G. At a time when many business analysts are pointing impeach fingers at automation for causing a broader imbalance in the payment of qualified and unqualified toilers, Ms Costa’s testing  gives it a much more impartial face. High wage earners have always been able to provide entertainment. By over-casting the price of amusement, automation has improved the quality of living of those in the under end of the income issue. The suggestion of her solutions is that once recreation is taken into account, the variation in America’s lifestyle may not be broadened so much after all. 

H. These findings are not leakproof. Ms Costa’s results  commit totally upon what is precisely classed as recreational spending. Reading is a sample. This was the most familiar time off activity for toil men in 1888, considered for one-fourth of all recreational expenditure. In1991, reading took only 16% of the relaxation dollar. Yet the American Department of Labour’s sending surveys do not differentiate between the buy of a mathematics tome and that of a finest- selling novel. Both are categorized as recreational spending. If more money is being spent on textbooks and executive books now than in years, this could make ‘ recreational’ expenditure seem more powerful than it in fact is.

I. Even though Ms Costa tries to label this issue by showing that her outcomes still clasp even when difficult categories, such as books, are removed from the example, the strain is not absolutely removed. Nevertheless, her broad result looks equitable. Recreation is more obtainable to all and less dependent on income. On this estimate at least, the imbalance in living standards has fallen.

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Fun for the Masses Reading Questions

Questions 1-7

Reading Passage has nine paragraphs A-I. From the list of headings below choose the most suitable heading for each paragraph. Write the appropriate numbers (i-xi) for the questions 1-7.

List of headings

i. Wide differences in leisure activities according to income
ii. Possible inconsistencies in Ms Costa’s data
iii. More personal income and time influence leisure activities
iv. Investigating the lifestyle problem from a new angle
v. Increased incomes fail to benefit everyone
vi. A controversial development offers cheaper leisure activities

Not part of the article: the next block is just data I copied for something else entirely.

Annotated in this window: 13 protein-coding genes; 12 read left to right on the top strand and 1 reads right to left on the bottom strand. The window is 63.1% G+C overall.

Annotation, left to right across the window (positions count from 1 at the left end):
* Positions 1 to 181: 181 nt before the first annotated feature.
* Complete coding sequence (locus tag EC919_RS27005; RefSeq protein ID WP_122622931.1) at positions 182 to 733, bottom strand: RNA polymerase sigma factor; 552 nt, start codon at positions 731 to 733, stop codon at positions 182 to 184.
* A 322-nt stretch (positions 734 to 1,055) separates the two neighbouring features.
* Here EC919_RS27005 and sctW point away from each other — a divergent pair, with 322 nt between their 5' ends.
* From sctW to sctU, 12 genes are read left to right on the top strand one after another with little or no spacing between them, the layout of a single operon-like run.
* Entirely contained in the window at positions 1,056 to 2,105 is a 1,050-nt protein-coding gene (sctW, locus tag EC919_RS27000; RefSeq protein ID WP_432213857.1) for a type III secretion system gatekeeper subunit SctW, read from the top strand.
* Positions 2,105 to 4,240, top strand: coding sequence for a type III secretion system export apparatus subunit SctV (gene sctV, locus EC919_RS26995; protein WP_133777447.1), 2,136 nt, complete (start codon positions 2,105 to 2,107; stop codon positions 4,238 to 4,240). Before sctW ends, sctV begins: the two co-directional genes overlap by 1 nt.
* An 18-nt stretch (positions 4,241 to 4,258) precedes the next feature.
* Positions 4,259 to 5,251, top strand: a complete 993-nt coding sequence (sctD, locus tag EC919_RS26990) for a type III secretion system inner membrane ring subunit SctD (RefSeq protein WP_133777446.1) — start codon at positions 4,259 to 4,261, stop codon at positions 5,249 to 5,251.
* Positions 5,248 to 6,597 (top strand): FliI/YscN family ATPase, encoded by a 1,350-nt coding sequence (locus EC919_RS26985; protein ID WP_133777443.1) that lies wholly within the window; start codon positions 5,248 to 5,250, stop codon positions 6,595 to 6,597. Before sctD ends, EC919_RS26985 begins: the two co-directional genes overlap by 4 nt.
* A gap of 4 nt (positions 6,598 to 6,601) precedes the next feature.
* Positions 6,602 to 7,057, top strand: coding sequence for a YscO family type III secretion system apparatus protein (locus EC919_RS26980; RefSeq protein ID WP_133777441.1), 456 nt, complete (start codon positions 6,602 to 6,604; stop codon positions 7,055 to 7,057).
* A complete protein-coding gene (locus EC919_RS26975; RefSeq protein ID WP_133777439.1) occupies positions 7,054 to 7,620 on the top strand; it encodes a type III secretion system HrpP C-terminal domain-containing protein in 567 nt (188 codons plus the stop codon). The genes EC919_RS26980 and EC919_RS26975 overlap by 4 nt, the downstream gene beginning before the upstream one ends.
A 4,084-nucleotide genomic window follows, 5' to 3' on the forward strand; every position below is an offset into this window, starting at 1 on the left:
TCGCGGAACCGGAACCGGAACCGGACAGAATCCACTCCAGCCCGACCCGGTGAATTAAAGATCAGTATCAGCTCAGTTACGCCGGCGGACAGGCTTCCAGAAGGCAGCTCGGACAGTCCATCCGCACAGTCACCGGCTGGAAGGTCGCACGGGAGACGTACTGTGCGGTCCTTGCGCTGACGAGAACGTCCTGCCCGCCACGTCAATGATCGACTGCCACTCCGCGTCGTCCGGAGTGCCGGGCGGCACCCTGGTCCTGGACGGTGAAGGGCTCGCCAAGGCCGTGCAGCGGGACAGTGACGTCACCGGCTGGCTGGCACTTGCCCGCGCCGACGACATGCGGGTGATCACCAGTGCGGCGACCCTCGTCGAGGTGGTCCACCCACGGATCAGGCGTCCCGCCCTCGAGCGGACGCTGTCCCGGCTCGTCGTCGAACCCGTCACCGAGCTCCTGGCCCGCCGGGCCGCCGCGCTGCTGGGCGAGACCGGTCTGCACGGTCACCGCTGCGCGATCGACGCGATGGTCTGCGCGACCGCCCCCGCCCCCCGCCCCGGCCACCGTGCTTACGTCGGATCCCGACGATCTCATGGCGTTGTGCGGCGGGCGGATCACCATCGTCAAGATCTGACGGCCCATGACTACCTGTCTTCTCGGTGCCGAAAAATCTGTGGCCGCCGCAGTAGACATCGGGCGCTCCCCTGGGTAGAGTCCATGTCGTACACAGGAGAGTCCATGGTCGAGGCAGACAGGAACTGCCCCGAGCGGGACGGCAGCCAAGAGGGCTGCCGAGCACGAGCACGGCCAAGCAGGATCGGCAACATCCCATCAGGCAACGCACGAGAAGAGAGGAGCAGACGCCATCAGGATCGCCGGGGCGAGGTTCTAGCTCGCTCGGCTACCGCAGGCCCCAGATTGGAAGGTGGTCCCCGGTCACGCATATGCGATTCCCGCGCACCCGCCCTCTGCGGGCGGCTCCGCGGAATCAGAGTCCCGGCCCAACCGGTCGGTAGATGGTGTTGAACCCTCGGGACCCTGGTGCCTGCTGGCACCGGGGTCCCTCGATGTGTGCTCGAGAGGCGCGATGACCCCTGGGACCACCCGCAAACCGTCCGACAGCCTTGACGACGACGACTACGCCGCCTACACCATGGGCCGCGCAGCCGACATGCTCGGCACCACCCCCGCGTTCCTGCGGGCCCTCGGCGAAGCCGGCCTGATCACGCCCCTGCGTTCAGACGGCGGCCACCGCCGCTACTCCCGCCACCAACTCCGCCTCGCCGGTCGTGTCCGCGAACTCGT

vii. Technology heightens differences in living standards
viii. The gap between income and leisure spending closes
ix. Two factors have led to a broader range of options for all
x. Have people’s lifestyles improved?
xi. High earners spend less on leisure 
Example                                                            Answer
Paragraph E                                                          iii

1             Paragraph A
2             Paragraph B
3             Paragraph C
4             Paragraph D
5             Paragraph F
6             Paragraph G
7             Paragraph H

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Questions 8-12

Complete each of the following statements (Questions 8 -12) using words from the passage.8. It is easier to determine_____________ than living standards.9. A decrease in _____________ during the 20th century led to a bigger investment in leisure.10. According to Ms Costa, how much Americans spend on leisure has been directly affected by salaries and___________    11. The writer notes both positive and negative influences of___________12. According to the writer, the way Ms Costa defined ______________may have been misleading.

Enhance your sentence completion skills in the IELTS Reading section. Click here to access our comprehensive guide and learn effective strategies for filling in missing words or phrases in sentences.

Questions 13

Choose the appropriate letter A-D and write it in box 13 on your answer sheet.
13. The writer thinks that Ms Costa
A. provides strong evidence to support her theory.
B. displays serious flaws in her research methods.
C. attempts to answer too many questions.
D. has a useful overall point to make.

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Fun for the masses Reading Answers

8.income level
9.non-luxury spending time(h6) technology
12.recreational activities